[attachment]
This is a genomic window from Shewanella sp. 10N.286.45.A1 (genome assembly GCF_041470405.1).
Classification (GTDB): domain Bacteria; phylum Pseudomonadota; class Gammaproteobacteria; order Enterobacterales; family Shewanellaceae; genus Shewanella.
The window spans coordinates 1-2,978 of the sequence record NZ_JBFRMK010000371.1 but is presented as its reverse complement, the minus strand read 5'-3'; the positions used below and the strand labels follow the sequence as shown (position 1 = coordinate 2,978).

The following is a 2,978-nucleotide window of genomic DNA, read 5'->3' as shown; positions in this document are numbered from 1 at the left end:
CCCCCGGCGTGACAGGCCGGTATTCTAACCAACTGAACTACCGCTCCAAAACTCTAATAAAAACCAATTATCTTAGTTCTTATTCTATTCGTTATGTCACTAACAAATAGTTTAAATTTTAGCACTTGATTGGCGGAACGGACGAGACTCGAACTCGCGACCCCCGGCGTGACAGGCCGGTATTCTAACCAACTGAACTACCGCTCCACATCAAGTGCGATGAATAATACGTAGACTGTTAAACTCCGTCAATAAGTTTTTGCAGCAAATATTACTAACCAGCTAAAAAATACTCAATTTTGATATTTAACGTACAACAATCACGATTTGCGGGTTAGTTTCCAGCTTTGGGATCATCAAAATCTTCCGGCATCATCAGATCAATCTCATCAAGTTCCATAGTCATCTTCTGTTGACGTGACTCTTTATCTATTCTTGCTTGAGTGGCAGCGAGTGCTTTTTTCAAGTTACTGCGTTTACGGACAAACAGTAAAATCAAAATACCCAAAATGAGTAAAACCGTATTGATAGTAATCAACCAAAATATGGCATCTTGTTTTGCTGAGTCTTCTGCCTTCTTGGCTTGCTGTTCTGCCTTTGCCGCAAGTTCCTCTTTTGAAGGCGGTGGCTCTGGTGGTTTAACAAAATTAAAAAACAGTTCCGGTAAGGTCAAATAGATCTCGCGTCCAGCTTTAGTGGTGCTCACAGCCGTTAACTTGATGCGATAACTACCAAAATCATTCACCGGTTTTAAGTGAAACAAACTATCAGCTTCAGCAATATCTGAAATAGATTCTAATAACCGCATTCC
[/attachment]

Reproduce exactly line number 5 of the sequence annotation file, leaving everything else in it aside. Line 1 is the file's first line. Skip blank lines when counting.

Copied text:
CCCCCGGCGTGACAGGCCGGTATTCTAACCAACTGAACTACCGCTCCAAAACTCTAATAAAAACCAATTATCTTAGTTCTTATTCTATTCGTTATGTCACTAACAAATAGTTTAAATTTTAGCACTTGATTGGCGGAACGGACGAGACTCGAACTCGCGACCCCCGGCGTGACAGGCCGGTATTCTAACCAACTGAACTACCGCTCCACATCAAGTGCGATGAATAATACGTAGACTGTTAAACTCCGTCAATAAGTTTTTGCAGCAAATATTACTAACCAGCTAAAAAATACTCAATTTTGATATTTAACGTACAACAATCACGATTTGCGGGTTAGTTTCCAGCTTTGGGATCATCAAAATCTTCCGGCATCATCAGATCAATCTCATCAAGTTCCATAGTCATCTTCTGTTGACGTGACTCTTTATCTATTCTTGCTTGAGTGGCAGCGAGTGCTTTTTTCAAGTTACTGCGTTTACGGACAAACAGTAAAATCAAAATACCCAAAATGAGTAAAACCGTATTGATAGTAATCAACCAAAATATGGCATCTTGTTTTGCTGAGTCTTCTGCCTTCTTGGCTTGCTGTTCTGCCTTTGCCGCAAGTTCCTCTTTTGAAGGCGGTGGCTCTGGTGGTTTAACAAAATTAAAAAACAGTTCCGGTAAGGTCAAATAGATCTCGCGTCCAGCTTTAGTGGTGCTCACAGCCGTTAACTTGATGCGATAACTACCAAAATCATTCACCGGTTTTAAGTGAAACAAACTATCAGCTTCAGCAATATCTGAAATAGATTCTAATAACCGCATTCC